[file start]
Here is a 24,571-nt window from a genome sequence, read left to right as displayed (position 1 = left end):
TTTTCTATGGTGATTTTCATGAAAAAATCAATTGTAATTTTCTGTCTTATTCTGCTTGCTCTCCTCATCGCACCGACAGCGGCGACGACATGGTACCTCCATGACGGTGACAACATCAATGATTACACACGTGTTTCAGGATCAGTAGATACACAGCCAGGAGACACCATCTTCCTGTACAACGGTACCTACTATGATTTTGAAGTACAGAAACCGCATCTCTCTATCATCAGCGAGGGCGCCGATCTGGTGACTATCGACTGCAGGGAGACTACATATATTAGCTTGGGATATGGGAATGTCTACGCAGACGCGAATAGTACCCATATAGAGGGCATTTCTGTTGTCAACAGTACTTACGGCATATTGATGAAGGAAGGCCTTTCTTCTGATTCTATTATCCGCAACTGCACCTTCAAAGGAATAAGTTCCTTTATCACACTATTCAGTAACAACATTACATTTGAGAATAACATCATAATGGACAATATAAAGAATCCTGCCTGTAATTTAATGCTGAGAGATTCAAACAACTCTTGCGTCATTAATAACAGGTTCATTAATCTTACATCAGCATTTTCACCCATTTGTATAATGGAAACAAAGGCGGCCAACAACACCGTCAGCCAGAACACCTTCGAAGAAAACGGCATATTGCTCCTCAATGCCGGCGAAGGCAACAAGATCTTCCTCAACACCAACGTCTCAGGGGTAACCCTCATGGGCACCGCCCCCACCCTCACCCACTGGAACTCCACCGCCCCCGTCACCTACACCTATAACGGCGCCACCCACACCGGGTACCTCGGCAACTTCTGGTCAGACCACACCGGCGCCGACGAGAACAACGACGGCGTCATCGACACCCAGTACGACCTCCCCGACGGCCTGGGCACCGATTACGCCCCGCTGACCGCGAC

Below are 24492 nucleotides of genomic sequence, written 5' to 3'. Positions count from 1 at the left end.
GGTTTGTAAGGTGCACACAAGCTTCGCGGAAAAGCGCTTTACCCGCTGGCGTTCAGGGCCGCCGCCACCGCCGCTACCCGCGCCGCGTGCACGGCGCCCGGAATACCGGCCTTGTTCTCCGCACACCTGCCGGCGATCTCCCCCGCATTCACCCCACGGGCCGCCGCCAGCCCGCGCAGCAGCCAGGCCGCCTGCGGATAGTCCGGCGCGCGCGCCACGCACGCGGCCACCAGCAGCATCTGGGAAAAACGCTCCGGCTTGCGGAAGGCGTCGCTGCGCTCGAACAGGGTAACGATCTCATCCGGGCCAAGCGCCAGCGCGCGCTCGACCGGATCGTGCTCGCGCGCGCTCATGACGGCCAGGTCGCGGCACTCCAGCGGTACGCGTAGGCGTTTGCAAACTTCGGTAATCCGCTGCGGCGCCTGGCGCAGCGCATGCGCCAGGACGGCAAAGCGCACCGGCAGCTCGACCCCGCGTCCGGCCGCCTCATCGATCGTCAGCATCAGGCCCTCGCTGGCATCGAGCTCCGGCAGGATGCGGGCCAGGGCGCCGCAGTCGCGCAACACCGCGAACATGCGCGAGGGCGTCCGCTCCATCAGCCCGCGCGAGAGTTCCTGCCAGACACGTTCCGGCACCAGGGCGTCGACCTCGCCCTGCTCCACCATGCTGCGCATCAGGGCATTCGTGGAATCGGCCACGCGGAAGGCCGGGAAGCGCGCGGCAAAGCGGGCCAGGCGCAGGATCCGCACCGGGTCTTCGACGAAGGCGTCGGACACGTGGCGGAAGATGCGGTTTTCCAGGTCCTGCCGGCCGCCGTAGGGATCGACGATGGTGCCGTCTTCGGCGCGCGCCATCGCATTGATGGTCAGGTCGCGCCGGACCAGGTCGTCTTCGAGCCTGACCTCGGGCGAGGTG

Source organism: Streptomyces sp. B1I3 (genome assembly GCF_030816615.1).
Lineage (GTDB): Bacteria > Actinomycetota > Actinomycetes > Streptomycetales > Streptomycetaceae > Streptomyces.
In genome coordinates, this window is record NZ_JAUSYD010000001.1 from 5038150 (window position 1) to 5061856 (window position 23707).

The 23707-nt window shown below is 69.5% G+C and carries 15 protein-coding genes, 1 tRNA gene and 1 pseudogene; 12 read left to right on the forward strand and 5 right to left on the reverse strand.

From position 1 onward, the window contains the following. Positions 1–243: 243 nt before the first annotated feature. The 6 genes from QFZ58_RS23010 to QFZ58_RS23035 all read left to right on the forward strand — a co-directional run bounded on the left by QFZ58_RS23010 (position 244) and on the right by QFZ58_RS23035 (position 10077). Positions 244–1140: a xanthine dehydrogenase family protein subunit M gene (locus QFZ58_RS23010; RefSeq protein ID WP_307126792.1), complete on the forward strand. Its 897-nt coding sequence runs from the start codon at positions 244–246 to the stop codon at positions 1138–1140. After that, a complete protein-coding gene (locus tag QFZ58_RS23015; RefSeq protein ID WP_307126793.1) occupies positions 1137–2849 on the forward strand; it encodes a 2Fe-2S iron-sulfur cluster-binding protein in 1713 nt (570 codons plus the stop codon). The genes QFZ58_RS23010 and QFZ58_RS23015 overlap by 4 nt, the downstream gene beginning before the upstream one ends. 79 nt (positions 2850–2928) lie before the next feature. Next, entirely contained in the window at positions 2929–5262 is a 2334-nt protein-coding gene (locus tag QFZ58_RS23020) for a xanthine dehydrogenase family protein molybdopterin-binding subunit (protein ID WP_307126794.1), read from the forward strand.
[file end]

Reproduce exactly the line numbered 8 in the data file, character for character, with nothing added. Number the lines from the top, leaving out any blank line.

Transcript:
The 23707-nt window shown below is 69.5% G+C and carries 15 protein-coding genes, 1 tRNA gene and 1 pseudogene; 12 read left to right on the forward strand and 5 right to left on the reverse strand.